Pubdate: Thu, 12 Oct 2006
Source: Kingston Whig-Standard (CN ON)
Copyright: 2006 The Kingston Whig-Standard
Author: Russell Barth
Bookmark: (Cannabis - Medicinal - Canada)
Bookmark: (Decrim/Legalization)


Re: the story "Pot stash attracts thieves" (Oct. 3). As a federal 
medical marijuana licence holder who is also married to one, I found 
this story frightening. Luckily, we don't have marijuana plants in our home.

Because I fear home invasions, I park my 300-pound electric 
wheelchair in front of my apartment door every night, even though I 
live in a secure building. Our fear is augmented because, unlike 
other medical marijuana licence holders, we are public activists, 
having appeared on local TV about 10 times over the past three years.

Why take the risk of publicizing our licensed status? To help educate 
the public. Too many people are in the dark about this issue because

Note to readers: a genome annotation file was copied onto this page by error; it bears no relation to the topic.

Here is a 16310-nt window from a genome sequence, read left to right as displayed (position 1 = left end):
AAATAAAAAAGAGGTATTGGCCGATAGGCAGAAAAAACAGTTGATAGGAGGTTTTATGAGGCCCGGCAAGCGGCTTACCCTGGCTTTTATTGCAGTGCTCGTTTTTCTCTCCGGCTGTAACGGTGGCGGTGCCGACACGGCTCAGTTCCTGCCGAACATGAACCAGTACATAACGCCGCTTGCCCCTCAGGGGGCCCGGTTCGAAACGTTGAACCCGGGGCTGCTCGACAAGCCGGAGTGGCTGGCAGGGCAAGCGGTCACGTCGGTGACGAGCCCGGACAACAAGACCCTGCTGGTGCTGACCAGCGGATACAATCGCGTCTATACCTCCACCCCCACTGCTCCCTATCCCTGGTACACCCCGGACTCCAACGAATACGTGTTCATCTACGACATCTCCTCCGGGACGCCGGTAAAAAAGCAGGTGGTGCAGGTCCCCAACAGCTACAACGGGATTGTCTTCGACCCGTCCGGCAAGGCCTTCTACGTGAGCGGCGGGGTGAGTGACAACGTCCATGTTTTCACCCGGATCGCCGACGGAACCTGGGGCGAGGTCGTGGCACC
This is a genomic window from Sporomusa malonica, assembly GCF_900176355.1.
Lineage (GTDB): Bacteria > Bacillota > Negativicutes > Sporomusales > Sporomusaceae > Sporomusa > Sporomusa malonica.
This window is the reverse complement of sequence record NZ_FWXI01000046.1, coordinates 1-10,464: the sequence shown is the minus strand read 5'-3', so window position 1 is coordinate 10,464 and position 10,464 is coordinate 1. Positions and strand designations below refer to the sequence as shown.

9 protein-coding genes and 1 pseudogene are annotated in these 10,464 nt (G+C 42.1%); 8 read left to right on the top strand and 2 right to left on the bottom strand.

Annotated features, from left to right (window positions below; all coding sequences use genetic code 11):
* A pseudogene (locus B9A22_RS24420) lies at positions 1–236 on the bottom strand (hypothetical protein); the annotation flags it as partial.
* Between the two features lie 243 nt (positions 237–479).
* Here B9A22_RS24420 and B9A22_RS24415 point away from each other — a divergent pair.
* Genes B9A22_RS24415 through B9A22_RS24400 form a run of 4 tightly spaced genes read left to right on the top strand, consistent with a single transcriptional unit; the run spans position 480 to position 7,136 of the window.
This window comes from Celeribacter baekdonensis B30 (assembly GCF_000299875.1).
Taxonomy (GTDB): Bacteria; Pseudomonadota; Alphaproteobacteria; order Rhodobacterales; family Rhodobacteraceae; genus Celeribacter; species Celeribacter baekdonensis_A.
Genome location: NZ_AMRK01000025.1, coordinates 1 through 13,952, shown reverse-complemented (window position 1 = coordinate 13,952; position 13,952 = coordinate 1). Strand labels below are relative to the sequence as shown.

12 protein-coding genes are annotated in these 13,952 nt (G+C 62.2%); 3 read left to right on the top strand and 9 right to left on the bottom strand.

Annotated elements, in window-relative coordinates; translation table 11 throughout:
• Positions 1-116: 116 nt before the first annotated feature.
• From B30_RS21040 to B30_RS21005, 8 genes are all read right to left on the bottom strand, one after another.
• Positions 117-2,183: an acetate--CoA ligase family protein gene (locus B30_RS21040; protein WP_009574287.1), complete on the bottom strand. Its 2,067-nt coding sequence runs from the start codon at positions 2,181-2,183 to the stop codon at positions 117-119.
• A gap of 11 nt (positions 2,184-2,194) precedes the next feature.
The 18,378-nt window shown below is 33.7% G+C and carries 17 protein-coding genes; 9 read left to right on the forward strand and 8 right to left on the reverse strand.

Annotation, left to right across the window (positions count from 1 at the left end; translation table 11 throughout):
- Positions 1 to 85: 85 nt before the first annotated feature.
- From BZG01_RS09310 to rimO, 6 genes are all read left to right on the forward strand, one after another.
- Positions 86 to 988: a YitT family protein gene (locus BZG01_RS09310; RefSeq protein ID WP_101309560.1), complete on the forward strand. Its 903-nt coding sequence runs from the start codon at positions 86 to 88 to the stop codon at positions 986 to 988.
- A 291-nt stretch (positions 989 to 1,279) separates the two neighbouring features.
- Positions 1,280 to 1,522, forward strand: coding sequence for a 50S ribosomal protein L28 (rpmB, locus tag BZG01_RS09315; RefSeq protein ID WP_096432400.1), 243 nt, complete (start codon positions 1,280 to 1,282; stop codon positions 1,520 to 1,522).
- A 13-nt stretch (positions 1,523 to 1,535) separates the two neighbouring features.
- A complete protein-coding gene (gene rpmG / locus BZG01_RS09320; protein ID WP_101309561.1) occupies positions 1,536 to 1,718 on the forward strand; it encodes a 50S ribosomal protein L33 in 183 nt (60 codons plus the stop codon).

of the secrecy surrounding it.

For example, The Whig's story states that "The government no longer 
directly supplies the drug to patients with prescriptions," but as 
far as I know, it does. Check the Health Canada website and you will 
see that more than 100 people still receive the $5-per-gram pot a 
company called Prairie Plant Systems Inc. grows for the government.

Until marijuana is legalized and regulated, the kind of violence 
reported on in The Whig's story will continue to happen. Maybe it is 
because of flaws and loopholes like this that at least one court has 
deemed the federal medical marijuana licence program unconstitutional.

It is all too easy to get or make a uniform that looks convincing 
enough through a peephole in a door, so I suggest that anyone with or 
without a marijuana licence follow this simple rule: If they don't 
have a warrant, don't let them in. Period.

Russell Barth

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